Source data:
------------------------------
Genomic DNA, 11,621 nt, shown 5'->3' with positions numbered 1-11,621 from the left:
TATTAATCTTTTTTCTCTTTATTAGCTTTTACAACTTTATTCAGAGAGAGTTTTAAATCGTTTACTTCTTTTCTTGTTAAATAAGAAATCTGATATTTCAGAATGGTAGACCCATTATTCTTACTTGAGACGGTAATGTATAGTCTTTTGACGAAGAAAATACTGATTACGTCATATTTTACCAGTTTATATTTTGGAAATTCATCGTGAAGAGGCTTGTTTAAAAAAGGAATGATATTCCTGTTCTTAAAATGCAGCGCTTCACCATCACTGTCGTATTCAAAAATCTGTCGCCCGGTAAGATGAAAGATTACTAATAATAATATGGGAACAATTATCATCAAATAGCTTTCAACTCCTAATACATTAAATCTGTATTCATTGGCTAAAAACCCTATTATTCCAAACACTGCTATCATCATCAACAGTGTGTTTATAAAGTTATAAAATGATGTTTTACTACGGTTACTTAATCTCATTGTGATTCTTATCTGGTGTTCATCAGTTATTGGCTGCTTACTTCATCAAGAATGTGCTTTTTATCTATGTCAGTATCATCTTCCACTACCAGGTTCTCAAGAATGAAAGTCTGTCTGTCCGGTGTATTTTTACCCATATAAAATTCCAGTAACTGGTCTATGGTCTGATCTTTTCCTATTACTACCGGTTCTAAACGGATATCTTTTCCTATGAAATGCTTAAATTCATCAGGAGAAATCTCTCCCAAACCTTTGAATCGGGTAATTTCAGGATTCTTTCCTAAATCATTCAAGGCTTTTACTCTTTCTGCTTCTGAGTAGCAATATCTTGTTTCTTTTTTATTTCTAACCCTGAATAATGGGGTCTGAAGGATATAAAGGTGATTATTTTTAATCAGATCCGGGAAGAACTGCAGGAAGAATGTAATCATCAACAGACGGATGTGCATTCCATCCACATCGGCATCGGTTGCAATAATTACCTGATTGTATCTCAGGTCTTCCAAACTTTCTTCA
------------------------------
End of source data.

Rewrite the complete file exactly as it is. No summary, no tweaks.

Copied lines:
Genomic DNA, 11,621 nt, shown 5'->3' with positions numbered 1-11,621 from the left:
TATTAATCTTTTTTCTCTTTATTAGCTTTTACAACTTTATTCAGAGAGAGTTTTAAATCGTTTACTTCTTTTCTTGTTAAATAAGAAATCTGATATTTCAGAATGGTAGACCCATTATTCTTACTTGAGACGGTAATGTATAGTCTTTTGACGAAGAAAATACTGATTACGTCATATTTTACCAGTTTATATTTTGGAAATTCATCGTGAAGAGGCTTGTTTAAAAAAGGAATGATATTCCTGTTCTTAAAATGCAGCGCTTCACCATCACTGTCGTATTCAAAAATCTGTCGCCCGGTAAGATGAAAGATTACTAATAATAATATGGGAACAATTATCATCAAATAGCTTTCAACTCCTAATACATTAAATCTGTATTCATTGGCTAAAAACCCTATTATTCCAAACACTGCTATCATCATCAACAGTGTGTTTATAAAGTTATAAAATGATGTTTTACTACGGTTACTTAATCTCATTGTGATTCTTATCTGGTGTTCATCAGTTATTGGCTGCTTACTTCATCAAGAATGTGCTTTTTATCTATGTCAGTATCATCTTCCACTACCAGGTTCTCAAGAATGAAAGTCTGTCTGTCCGGTGTATTTTTACCCATATAAAATTCCAGTAACTGGTCTATGGTCTGATCTTTTCCTATTACTACCGGTTCTAAACGGATATCTTTTCCTATGAAATGCTTAAATTCATCAGGAGAAATCTCTCCCAAACCTTTGAATCGGGTAATTTCAGGATTCTTTCCTAAATCATTCAAGGCTTTTACTCTTTCTGCTTCTGAGTAGCAATATCTTGTTTCTTTTTTATTTCTAACCCTGAATAATGGGGTCTGAAGGATATAAAGGTGATTATTTTTAATCAGATCCGGGAAGAACTGCAGGAAGAATGTAATCATCAACAGACGGATGTGCATTCCATCCACATCGGCATCGGTTGCAATAATTACCTGATTGTATCTCAGGTCTTCCAAACTTTCTTCA